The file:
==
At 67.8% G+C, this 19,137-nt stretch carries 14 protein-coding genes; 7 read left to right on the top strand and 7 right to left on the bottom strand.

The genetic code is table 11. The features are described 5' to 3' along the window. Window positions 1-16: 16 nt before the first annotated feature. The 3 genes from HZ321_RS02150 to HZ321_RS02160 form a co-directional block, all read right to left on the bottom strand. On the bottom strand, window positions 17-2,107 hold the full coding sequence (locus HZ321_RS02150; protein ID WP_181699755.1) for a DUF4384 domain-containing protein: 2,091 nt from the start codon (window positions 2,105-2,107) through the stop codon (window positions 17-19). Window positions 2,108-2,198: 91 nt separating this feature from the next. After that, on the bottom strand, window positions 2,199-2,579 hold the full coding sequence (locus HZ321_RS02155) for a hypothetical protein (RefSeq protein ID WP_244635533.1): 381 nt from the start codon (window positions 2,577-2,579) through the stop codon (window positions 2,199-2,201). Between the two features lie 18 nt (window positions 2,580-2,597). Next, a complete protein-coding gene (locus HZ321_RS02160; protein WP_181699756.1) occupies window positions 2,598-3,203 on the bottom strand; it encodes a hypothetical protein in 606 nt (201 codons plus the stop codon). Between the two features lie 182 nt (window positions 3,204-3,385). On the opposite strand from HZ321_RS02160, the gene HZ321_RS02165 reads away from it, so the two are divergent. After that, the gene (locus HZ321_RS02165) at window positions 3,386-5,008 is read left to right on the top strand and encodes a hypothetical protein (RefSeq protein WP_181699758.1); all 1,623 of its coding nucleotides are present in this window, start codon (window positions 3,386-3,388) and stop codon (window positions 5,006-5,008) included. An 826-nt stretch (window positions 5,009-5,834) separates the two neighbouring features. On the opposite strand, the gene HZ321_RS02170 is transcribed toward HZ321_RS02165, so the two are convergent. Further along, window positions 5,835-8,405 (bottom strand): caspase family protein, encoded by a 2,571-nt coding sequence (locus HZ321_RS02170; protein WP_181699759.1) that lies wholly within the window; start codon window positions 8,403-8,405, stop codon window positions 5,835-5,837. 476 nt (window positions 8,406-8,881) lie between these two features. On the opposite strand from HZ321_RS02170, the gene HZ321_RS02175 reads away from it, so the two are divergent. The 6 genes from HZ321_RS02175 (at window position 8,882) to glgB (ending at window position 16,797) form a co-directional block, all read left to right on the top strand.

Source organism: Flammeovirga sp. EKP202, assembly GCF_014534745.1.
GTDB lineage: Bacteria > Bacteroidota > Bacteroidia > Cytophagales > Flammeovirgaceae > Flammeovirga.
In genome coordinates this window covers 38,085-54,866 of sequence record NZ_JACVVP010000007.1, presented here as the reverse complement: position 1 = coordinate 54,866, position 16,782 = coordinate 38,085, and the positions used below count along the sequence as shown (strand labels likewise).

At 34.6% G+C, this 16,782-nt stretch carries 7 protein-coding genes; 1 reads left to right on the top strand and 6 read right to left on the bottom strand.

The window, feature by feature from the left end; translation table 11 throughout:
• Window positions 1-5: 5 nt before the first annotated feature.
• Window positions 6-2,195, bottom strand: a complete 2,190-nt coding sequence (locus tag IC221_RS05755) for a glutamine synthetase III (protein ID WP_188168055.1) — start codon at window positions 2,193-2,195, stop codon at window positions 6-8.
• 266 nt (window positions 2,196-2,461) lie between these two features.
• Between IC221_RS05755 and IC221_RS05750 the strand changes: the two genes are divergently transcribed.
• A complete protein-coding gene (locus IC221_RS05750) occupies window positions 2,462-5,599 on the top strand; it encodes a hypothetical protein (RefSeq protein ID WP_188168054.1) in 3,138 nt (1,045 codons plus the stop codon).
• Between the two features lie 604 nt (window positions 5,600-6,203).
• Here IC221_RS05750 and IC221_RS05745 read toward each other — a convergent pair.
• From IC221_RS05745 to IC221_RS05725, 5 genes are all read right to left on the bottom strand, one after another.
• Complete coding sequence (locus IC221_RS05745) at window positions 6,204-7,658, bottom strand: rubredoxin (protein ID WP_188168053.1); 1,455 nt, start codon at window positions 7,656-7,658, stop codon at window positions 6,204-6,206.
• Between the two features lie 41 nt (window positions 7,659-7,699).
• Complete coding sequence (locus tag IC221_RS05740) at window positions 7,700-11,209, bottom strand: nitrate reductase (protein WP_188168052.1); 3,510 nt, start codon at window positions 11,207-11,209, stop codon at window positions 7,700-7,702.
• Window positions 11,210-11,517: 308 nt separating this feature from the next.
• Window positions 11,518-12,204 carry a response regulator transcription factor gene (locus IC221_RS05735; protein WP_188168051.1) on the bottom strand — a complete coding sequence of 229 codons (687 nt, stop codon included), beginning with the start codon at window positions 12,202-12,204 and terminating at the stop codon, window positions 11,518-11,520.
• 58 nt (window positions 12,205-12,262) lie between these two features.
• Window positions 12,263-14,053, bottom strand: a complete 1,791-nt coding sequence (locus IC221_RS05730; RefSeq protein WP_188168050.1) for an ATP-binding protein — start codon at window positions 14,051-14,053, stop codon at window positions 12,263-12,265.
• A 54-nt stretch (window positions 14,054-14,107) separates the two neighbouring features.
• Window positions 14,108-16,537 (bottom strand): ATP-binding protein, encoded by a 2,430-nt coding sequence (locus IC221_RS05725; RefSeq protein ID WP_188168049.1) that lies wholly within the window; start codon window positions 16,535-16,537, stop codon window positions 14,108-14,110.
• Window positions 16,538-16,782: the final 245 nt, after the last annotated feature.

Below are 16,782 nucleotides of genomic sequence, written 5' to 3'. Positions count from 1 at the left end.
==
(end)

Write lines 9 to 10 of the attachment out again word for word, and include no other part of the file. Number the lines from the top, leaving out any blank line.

• Window positions 6-2,195, bottom strand: a complete 2,190-nt coding sequence (locus tag IC221_RS05755) for a glutamine synthetase III (protein ID WP_188168055.1) — start codon at window positions 2,193-2,195, stop codon at window positions 6-8.
• 266 nt (window positions 2,196-2,461) lie between these two features.